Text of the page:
I don’t much like going to the doctor but I am trying to be grownup and schedule medical things this month whilst my husband is away. Consequently, I have booked my six monthly mammogram and I’ve just come back from a skin cancer check-up.
I worry about skin cancer. I always have, even before it killed my father. I always, always wear sunscreen (although not a hat – I have too much hair and it makes me too hot), every day of the year and, growing up, my children never got sunburnt in my care, not once. It was a far cry from the days of long summer holidays in my youth, where you expected to come back from the beach beet red and sizzling.
I have all sorts of bumps and marks on me so every few years or so I think about getting them checked out and then every five years or so, I actually do it. I am, as I said before, very conscientious about the sunscreen (Factor 5000 or whatever the highest is that they make at the particular time of purchase) so I haven’t been too concerned.
I noticed that my local medical clinic had a sign up saying that they had an expert who came in on Saturday mornings and, spur of the moment, I booked an appointment, which I went to this morning. He was extremely thorough and checked me over. All over, right down to between my toes and on my scalp. Underwear pulling up and down thorough.
Turns out I should have been concerned. Melanoma has a very strong genetic link and I should come back to see him every year or sooner if the two spots he marked on me start to change. My father was having check-ups every 3 to 6 months with a specialist and they still didn’t catch his in time. I have to confess that my mouth went a little dry when I heard that I had a high chance of developing it too. I always thought it was my Dad’s early years living and working in the Arabian Desert that caused his; I didn’t realise it could be a family thing. I was also counselled to tell my children to have yearly check-ups.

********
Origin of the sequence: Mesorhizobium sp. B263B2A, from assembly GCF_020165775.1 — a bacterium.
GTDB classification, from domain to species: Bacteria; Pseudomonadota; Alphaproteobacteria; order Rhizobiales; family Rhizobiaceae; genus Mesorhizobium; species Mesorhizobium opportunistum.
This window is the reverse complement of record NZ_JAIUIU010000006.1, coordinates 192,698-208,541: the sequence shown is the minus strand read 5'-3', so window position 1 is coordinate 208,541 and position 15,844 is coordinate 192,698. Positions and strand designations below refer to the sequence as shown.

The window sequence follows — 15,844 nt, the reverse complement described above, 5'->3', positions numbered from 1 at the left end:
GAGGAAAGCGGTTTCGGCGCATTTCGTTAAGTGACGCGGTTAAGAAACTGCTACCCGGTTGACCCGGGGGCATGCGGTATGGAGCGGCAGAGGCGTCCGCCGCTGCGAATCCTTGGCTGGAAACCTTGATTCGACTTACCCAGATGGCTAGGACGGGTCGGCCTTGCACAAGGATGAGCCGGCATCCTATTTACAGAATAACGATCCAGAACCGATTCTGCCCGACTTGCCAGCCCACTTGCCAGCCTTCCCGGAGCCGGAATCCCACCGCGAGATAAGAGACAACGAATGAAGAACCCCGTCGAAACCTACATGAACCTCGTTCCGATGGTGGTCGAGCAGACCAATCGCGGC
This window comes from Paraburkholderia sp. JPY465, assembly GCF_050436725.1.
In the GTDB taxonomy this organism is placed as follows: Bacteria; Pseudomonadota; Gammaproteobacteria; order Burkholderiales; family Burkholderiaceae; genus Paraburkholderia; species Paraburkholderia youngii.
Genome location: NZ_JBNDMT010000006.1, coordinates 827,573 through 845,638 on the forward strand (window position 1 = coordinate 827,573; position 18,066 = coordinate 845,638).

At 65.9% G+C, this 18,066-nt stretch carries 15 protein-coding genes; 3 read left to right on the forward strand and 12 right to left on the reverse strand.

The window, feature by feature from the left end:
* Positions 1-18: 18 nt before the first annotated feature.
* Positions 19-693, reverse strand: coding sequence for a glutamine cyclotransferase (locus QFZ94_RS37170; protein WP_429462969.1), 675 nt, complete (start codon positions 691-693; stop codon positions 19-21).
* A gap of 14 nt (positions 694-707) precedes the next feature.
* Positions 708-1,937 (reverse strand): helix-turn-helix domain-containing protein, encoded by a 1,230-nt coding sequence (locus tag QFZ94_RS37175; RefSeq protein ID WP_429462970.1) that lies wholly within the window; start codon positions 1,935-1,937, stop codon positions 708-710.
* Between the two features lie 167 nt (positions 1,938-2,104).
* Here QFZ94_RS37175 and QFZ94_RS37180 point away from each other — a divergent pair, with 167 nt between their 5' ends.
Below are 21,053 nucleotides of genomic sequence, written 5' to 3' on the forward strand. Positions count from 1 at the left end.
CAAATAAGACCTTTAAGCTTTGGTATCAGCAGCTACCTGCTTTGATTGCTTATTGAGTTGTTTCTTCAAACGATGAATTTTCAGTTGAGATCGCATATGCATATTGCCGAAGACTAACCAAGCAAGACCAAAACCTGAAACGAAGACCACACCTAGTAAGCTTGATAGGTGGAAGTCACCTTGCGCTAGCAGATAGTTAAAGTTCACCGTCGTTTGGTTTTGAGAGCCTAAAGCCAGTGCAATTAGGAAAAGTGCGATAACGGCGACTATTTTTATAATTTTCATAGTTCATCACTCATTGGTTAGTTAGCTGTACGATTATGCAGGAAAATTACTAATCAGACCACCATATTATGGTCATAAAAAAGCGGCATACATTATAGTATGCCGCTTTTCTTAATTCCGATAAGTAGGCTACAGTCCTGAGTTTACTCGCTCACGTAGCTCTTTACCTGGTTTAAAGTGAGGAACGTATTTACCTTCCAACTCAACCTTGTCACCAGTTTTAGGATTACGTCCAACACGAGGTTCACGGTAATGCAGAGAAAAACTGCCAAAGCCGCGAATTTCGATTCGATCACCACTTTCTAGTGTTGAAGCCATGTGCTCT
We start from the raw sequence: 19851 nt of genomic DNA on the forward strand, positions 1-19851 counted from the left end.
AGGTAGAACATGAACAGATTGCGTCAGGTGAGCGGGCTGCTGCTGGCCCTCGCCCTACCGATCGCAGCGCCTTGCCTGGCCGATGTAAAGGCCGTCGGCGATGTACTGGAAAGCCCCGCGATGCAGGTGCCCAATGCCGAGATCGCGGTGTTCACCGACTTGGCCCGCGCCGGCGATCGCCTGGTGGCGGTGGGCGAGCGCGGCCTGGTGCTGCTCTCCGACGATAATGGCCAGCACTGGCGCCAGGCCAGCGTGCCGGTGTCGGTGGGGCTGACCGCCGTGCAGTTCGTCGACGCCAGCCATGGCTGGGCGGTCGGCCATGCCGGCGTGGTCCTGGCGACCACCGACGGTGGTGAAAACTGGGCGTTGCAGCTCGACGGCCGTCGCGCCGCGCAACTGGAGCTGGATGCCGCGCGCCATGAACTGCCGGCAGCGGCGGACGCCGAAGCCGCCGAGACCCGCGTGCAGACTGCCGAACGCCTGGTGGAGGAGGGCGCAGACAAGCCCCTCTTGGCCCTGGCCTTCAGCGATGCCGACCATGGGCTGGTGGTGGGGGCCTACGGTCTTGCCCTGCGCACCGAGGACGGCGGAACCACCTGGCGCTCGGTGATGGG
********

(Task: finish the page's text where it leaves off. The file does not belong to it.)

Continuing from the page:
A further bit of information is that people who develop melanoma are more likely to develop other forms of cancer as well. Of course they can’t prove any correlation or statistics but it is noted. Considering that 1 out 2 people are likely to develop some sort of cancer in their lifetime, this is easy to believe. I’ve had two small tumours removed already; both of them contained and both of them in different areas of the body and of different types.
Melanoma is different. It is so aggressive and can spread so widely. The doctor was nice enough to answer a few of my questions about my Dad’s melanoma. He said that you really needed an expert to pick it up immediately and not all skin specialists were melanoma experts, which makes sense. The skin specialists usually refer you to a melanoma expert and then surgery and sometimes that just takes a little bit too long. If any is missed during surgery often – and he added that he was generalising here – by the time secondary treatment is started the melanoma has already metastasised but it just hasn’t manifested yet.
I am sitting here writing this and thinking back to the time of my Dad’s first operation. How we all gathered around his bed in the private hospital ward and made jokes about his horrific appearance and how pleased he was to see us all. He told us all not to come for such a minor operation (only in for 24 hours) but we all came anyway. The surgeon came in and told us he was almost 100% confident he had got it all out: so much so that he wasn’t even recommending any follow up treatment. There were smiles of relief and general outbursts of thanks and good wishes all round but amidst the general clamour a little pool of silence formed inside my head and a voice said, clearly and distinctly, “This is what your father will die from’.
And somewhere in the room I could hear a clock, ticking down the minutes.